ABWW Heroine of the Day: Mamie Till-Mobley
Happy Juneteenth everyone. On the day that we celebrate the true end of chattel slavery in this county, it seems right to honor a woman whose courage lit the flame of the modern civil rights movement. Mamie Till was able to do what thousands of other could not do, she refused to quietly bury her son as another victim of lynching. Instead she exposed the savagery in the way her son was executed to the world instead of suffering in silence. The all-white jury’s decision to exonerate the two white defendants after about an hour of deliberations only inspired Ms. Till-Mobley to continue talking about his brutal demise.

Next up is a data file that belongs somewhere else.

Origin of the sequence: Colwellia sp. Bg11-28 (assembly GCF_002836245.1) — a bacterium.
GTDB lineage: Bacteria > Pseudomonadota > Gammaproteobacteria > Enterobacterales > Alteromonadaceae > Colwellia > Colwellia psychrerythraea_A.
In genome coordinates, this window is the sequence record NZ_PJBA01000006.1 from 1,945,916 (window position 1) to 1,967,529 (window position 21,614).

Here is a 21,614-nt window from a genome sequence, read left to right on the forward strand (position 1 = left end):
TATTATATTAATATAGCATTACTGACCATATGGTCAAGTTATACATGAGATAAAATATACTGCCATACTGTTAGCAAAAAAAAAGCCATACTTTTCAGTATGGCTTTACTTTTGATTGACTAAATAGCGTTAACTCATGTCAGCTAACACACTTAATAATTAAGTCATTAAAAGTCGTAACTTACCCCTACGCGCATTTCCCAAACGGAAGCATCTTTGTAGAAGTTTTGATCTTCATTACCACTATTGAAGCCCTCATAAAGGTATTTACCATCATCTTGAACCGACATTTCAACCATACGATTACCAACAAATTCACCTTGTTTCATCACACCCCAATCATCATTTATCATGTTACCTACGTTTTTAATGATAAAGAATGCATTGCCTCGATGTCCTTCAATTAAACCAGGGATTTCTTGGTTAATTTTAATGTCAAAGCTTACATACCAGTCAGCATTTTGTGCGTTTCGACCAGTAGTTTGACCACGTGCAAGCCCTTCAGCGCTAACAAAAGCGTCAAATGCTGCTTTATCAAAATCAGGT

Mamie Till-Mobley was born in Hazelhurst, Miss., and grew up in Chicago. She was a 1956 cum laude graduate of Chicago Teachers College and in 1975 received a master’s degree in administration and supervision from Loyola University in Chicago. She had a distinguished career as a teacher and civil rights activist until her death in 2003.
In 1989 her son was honored as one of the 40 martyrs of the modern Civil Rights Movement. “When my eyes were a fountain of tears,” she said, “the realization came that Emmett’s death was not a personal experience for me to hug to myself and weep, but it was a worldwide awakening that would change the course of history. Emmett’s death was the impetus for the Civil Rights Movement in America. It was also the spark that ignited unrest in all the world where injustices were being perpetrated.”